With effect from today the benchmark value for imports into the country has been reduced by 50 per cent, while the benchmark value for vehicles has also been reduced by 30 per cent, Vice President, Alhaji Dr Mahamudu Bawumia has announced.
The benchmark value is the predetermined cost on items based upon which import duties are calculated at the port by the Customs Division of the Ghana Revenue Authority.
In addition, physical examination of containers at the port has been reduced to 10 per cent from 90 per cent and is expected to kickstart in June.
This forms part of the new port reforms aimed at addressing some of the fundamental challenges confronting port services and the import regime in the country.
Dr Bawumia who announced this at the maiden town hall meeting for this year organiSed by the Ministry of Information said the new reforms were in line with government’s agenda of making the country’s ports most competitive in the sub-region.
That, he said, would not only help facilitate trade but would also increase the volume of trade and boost revenue generation for the country.
“Port revenues depend on volumes, so if you don’t have trade facilitation, you will not have the volumes and if you don’t have the volumes, you don’t have the revenue and this is the thinking that is informing these reforms,” he added.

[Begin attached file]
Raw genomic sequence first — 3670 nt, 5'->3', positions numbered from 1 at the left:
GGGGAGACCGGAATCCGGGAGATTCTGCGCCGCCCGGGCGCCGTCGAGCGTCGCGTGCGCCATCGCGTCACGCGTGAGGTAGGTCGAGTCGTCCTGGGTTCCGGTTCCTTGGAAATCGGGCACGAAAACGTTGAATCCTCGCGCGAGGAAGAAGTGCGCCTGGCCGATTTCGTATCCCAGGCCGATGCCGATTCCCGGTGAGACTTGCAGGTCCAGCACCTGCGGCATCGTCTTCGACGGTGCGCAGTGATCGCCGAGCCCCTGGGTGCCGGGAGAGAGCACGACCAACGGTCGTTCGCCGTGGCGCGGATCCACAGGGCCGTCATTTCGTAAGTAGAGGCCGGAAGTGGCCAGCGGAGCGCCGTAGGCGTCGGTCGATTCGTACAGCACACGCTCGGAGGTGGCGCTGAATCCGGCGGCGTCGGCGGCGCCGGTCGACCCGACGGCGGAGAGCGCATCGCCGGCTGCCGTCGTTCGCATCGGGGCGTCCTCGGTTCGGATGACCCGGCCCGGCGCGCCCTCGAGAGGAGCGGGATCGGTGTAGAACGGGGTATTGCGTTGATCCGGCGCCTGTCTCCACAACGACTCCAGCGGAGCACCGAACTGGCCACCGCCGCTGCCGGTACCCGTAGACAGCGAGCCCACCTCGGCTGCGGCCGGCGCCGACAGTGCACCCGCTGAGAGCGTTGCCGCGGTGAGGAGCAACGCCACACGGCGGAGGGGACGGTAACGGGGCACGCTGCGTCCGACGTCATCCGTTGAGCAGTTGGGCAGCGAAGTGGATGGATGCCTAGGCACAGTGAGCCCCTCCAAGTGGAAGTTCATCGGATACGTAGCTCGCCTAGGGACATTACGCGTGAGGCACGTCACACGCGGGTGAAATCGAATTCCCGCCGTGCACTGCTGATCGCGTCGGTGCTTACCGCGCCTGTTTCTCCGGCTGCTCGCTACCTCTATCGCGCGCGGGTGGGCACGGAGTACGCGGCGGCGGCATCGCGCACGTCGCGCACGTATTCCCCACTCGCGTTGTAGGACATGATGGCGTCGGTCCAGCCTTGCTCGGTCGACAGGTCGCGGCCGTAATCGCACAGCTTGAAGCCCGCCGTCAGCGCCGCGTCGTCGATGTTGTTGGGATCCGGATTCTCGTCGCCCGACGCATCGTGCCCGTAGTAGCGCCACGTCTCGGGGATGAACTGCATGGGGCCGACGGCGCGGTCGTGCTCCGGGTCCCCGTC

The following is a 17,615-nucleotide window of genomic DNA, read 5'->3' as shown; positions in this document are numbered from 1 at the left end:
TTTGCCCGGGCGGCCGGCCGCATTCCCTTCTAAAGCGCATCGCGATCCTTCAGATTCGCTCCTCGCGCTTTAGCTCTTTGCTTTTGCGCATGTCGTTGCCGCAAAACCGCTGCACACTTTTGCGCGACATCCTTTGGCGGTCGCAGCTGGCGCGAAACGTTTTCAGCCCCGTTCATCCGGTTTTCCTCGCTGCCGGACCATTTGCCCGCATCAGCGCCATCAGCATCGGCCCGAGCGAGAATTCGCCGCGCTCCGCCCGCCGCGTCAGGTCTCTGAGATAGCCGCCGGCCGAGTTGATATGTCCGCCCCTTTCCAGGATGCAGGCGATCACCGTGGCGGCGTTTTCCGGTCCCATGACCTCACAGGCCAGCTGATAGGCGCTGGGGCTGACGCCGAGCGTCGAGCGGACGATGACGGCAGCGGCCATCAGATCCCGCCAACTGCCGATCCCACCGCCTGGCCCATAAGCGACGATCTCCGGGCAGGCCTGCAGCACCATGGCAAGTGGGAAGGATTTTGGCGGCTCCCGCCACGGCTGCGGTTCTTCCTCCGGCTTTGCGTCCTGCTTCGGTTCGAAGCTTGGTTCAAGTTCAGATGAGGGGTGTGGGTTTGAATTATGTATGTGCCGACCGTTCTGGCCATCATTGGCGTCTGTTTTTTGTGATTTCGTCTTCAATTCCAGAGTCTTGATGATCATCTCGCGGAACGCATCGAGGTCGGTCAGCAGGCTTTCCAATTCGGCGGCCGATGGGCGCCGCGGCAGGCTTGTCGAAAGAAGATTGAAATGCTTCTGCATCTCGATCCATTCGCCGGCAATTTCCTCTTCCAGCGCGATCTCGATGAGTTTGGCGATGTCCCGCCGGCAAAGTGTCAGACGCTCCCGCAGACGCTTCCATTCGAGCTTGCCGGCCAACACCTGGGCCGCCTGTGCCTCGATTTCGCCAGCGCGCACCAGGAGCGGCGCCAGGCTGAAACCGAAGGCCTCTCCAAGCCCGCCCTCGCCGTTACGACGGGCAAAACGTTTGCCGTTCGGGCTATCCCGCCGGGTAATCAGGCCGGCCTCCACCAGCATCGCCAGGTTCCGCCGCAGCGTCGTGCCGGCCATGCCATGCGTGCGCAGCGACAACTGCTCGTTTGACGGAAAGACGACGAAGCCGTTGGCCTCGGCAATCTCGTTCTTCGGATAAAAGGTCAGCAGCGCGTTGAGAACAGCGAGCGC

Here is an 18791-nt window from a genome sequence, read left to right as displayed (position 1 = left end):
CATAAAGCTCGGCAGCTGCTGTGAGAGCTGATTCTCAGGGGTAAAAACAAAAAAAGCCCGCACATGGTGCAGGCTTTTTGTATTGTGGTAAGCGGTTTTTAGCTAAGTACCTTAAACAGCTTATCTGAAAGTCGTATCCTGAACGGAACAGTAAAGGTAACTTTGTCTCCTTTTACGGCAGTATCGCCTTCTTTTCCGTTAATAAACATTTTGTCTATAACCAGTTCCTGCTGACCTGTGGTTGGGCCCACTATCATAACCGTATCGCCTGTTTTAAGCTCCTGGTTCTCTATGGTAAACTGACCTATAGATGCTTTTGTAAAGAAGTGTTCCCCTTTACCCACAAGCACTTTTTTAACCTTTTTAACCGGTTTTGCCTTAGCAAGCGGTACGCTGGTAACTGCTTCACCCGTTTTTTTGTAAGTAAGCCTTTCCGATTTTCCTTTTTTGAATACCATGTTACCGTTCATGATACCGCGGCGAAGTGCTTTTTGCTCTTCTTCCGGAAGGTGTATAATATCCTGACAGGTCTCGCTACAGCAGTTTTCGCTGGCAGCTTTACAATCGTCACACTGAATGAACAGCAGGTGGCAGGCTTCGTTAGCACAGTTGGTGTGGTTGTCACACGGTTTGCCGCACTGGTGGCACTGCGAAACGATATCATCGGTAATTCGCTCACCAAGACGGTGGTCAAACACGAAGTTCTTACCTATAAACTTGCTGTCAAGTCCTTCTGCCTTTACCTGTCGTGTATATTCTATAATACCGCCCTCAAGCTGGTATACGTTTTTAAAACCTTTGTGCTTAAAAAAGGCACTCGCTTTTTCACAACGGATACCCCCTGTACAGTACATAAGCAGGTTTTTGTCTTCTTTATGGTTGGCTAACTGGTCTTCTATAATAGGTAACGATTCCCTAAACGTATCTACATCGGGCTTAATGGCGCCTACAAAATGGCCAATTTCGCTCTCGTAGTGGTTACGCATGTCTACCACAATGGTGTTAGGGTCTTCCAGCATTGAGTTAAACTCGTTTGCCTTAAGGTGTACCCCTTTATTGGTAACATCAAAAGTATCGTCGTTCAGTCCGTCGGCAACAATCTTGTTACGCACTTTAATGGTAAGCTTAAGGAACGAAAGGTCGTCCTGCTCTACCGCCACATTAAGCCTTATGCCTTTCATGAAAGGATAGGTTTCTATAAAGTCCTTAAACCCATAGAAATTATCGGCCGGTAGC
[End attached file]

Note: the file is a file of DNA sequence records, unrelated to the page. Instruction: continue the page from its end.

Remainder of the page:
According to Dr Bawumia, the ports remained important national assets and the country must manage it to improve trade to the benefit of all Ghanaians.
He said in line with this government has devoted considerable energy over the last two years engaging with different stakeholders. These stakeholders he said included; shippers, importers, exporters, spare part dealers – and listening to their concerns.
“What is baffling to us is that even though the New Patriotic Party (NPP) government has not increaseD import duties, there are persistent complaints that duties at the ports are high,” he said.
In view of this, he said government set up a port review committee to review the competitiveness of Ghana’s port within the sub-region.
He said except Nigeria, the total marine charges and security fees charged at Tema for container handling far exceeded those of the country’s key competitors.
“Marine charges at the Tema port are three times the charges in Lome and nearly twice the charges in Abidjan. No port in West Africa is charging the equivalent of the Ghana Maritime security fee of nearly $20,000 per a vessel entering our ports,” the Vice President said.
He said many port charges are a percentage of the value of the goods and this makes them exorbitant and hardly justifiable.
“Why should the cost of scanning a container, a vehicle examination fee and network charge be a per cent of the value of the goods on the container and why should the cost of processing the documentation covering import become a per cent of the value of the goods?”, he queried.
In view of this, Cabinet after consulting with key stakeholders had decided to implement new reforms in order to increase trade facilitation and boost revenue generation at the port.
He also disclosed that a mobile application had been developed to enable importers check the status of their consignment and also the import duties payable online and this application is accessible online.
By Cliff Ekuful